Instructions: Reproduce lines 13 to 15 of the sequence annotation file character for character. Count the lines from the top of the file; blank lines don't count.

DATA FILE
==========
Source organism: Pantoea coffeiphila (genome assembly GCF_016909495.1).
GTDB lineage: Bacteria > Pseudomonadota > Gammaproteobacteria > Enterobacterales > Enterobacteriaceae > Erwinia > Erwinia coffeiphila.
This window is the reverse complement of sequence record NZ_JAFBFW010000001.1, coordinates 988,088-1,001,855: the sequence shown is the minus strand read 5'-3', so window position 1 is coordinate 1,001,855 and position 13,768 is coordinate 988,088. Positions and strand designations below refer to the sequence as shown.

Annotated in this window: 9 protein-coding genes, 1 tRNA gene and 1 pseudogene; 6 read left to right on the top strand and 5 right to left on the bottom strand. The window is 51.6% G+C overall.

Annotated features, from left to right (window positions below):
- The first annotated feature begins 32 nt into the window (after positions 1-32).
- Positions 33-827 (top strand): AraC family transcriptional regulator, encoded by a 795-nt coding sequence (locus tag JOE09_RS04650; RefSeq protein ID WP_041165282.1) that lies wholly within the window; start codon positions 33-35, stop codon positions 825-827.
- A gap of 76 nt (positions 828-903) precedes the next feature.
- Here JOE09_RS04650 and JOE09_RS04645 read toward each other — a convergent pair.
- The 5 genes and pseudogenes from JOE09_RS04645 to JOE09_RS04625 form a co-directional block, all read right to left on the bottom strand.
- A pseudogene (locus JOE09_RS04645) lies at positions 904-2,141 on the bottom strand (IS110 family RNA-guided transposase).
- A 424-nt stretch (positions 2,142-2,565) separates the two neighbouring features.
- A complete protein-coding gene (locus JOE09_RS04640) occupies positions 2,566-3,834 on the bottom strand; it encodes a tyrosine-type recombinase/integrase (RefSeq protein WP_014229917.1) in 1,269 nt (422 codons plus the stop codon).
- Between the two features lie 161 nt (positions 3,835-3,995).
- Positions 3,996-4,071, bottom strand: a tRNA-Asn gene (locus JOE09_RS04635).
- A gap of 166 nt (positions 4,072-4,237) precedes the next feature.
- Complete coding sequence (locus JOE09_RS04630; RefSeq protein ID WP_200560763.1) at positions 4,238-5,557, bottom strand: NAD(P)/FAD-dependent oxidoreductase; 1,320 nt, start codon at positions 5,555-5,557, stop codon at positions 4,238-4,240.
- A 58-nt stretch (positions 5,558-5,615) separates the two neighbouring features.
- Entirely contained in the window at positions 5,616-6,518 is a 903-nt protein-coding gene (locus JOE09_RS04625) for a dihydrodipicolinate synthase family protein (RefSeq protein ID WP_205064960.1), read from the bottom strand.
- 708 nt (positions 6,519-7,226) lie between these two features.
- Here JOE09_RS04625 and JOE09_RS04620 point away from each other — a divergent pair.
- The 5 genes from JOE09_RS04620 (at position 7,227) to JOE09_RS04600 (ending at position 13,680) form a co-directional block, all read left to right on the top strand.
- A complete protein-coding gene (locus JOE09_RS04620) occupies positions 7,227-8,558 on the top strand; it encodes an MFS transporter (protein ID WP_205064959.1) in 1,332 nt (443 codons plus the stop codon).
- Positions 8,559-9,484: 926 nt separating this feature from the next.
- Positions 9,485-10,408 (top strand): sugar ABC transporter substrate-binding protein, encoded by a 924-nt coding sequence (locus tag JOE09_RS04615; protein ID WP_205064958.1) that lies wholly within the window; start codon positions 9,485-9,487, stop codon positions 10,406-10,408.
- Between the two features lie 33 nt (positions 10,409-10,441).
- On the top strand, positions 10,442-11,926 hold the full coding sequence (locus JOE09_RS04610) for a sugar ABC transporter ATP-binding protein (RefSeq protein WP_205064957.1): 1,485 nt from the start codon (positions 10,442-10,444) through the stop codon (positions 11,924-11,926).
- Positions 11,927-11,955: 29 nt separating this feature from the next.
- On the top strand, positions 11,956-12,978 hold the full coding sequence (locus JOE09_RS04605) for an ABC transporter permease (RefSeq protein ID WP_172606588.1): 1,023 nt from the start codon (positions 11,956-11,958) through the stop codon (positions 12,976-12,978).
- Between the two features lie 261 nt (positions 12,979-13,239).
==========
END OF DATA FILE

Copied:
- A complete protein-coding gene (locus JOE09_RS04640) occupies positions 2,566-3,834 on the bottom strand; it encodes a tyrosine-type recombinase/integrase (RefSeq protein WP_014229917.1) in 1,269 nt (422 codons plus the stop codon).
- Between the two features lie 161 nt (positions 3,835-3,995).
- Positions 3,996-4,071, bottom strand: a tRNA-Asn gene (locus JOE09_RS04635).